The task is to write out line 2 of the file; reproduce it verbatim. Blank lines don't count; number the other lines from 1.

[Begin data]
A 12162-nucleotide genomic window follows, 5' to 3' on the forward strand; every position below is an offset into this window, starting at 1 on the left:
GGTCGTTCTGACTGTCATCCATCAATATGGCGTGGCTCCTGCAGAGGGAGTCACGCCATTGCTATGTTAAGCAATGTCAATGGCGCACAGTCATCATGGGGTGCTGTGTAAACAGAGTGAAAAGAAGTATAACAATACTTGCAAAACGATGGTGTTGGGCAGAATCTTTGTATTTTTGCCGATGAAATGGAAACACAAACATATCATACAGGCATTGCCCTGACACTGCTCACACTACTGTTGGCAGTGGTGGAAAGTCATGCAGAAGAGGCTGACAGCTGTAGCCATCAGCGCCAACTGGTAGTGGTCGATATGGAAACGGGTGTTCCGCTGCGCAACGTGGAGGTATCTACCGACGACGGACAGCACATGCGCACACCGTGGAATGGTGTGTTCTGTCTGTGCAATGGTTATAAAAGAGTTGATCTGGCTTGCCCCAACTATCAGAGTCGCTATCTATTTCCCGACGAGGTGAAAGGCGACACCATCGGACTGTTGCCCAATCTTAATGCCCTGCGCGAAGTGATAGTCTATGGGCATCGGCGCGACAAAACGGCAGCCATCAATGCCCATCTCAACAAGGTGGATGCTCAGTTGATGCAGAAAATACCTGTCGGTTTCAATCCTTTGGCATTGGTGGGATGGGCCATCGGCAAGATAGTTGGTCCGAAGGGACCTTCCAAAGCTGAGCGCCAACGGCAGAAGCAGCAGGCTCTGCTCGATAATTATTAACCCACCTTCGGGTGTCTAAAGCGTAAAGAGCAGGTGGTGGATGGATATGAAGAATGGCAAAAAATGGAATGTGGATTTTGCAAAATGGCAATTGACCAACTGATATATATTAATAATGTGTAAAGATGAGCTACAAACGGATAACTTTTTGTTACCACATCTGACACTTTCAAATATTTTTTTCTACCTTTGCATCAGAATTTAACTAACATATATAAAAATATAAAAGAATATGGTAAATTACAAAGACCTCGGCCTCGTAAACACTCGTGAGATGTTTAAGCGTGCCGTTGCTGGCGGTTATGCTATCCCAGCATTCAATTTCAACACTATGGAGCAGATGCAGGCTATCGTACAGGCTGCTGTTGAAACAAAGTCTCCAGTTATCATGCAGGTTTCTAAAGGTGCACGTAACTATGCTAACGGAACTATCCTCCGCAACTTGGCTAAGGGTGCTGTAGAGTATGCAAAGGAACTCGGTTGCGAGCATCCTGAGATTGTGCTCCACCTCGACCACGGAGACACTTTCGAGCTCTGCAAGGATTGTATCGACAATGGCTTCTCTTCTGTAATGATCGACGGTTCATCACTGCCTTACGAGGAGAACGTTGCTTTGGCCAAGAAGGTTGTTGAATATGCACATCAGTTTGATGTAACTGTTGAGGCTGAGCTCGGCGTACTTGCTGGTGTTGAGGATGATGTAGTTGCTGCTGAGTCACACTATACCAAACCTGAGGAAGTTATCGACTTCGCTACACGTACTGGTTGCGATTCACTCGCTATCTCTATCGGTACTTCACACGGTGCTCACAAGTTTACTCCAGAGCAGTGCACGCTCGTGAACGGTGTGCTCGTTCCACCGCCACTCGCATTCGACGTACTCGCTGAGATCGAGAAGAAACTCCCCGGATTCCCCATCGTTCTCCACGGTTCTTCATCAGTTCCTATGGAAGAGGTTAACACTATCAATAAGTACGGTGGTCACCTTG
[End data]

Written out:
GGTCGTTCTGACTGTCATCCATCAATATGGCGTGGCTCCTGCAGAGGGAGTCACGCCATTGCTATGTTAAGCAATGTCAATGGCGCACAGTCATCATGGGGTGCTGTGTAAACAGAGTGAAAAGAAGTATAACAATACTTGCAAAACGATGGTGTTGGGCAGAATCTTTGTATTTTTGCCGATGAAATGGAAACACAAACATATCATACAGGCATTGCCCTGACACTGCTCACACTACTGTTGGCAGTGGTGGAAAGTCATGCAGAAGAGGCTGACAGCTGTAGCCATCAGCGCCAACTGGTAGTGGTCGATATGGAAACGGGTGTTCCGCTGCGCAACGTGGAGGTATCTACCGACGACGGACAGCACATGCGCACACCGTGGAATGGTGTGTTCTGTCTGTGCAATGGTTATAAAAGAGTTGATCTGGCTTGCCCCAACTATCAGAGTCGCTATCTATTTCCCGACGAGGTGAAAGGCGACACCATCGGACTGTTGCCCAATCTTAATGCCCTGCGCGAAGTGATAGTCTATGGGCATCGGCGCGACAAAACGGCAGCCATCAATGCCCATCTCAACAAGGTGGATGCTCAGTTGATGCAGAAAATACCTGTCGGTTTCAATCCTTTGGCATTGGTGGGATGGGCCATCGGCAAGATAGTTGGTCCGAAGGGACCTTCCAAAGCTGAGCGCCAACGGCAGAAGCAGCAGGCTCTGCTCGATAATTATTAACCCACCTTCGGGTGTCTAAAGCGTAAAGAGCAGGTGGTGGATGGATATGAAGAATGGCAAAAAATGGAATGTGGATTTTGCAAAATGGCAATTGACCAACTGATATATATTAATAATGTGTAAAGATGAGCTACAAACGGATAACTTTTTGTTACCACATCTGACACTTTCAAATATTTTTTTCTACCTTTGCATCAGAATTTAACTAACATATATAAAAATATAAAAGAATATGGTAAATTACAAAGACCTCGGCCTCGTAAACACTCGTGAGATGTTTAAGCGTGCCGTTGCTGGCGGTTATGCTATCCCAGCATTCAATTTCAACACTATGGAGCAGATGCAGGCTATCGTACAGGCTGCTGTTGAAACAAAGTCTCCAGTTATCATGCAGGTTTCTAAAGGTGCACGTAACTATGCTAACGGAACTATCCTCCGCAACTTGGCTAAGGGTGCTGTAGAGTATGCAAAGGAACTCGGTTGCGAGCATCCTGAGATTGTGCTCCACCTCGACCACGGAGACACTTTCGAGCTCTGCAAGGATTGTATCGACAATGGCTTCTCTTCTGTAATGATCGACGGTTCATCACTGCCTTACGAGGAGAACGTTGCTTTGGCCAAGAAGGTTGTTGAATATGCACATCAGTTTGATGTAACTGTTGAGGCTGAGCTCGGCGTACTTGCTGGTGTTGAGGATGATGTAGTTGCTGCTGAGTCACACTATACCAAACCTGAGGAAGTTATCGACTTCGCTACACGTACTGGTTGCGATTCACTCGCTATCTCTATCGGTACTTCACACGGTGCTCACAAGTTTACTCCAGAGCAGTGCACGCTCGTGAACGGTGTGCTCGTTCCACCGCCACTCGCATTCGACGTACTCGCTGAGATCGAGAAGAAACTCCCCGGATTCCCCATCGTTCTCCACGGTTCTTCATCAGTTCCTATGGAAGAGGTTAACACTATCAATAAGTACGGTGGTCACCTTG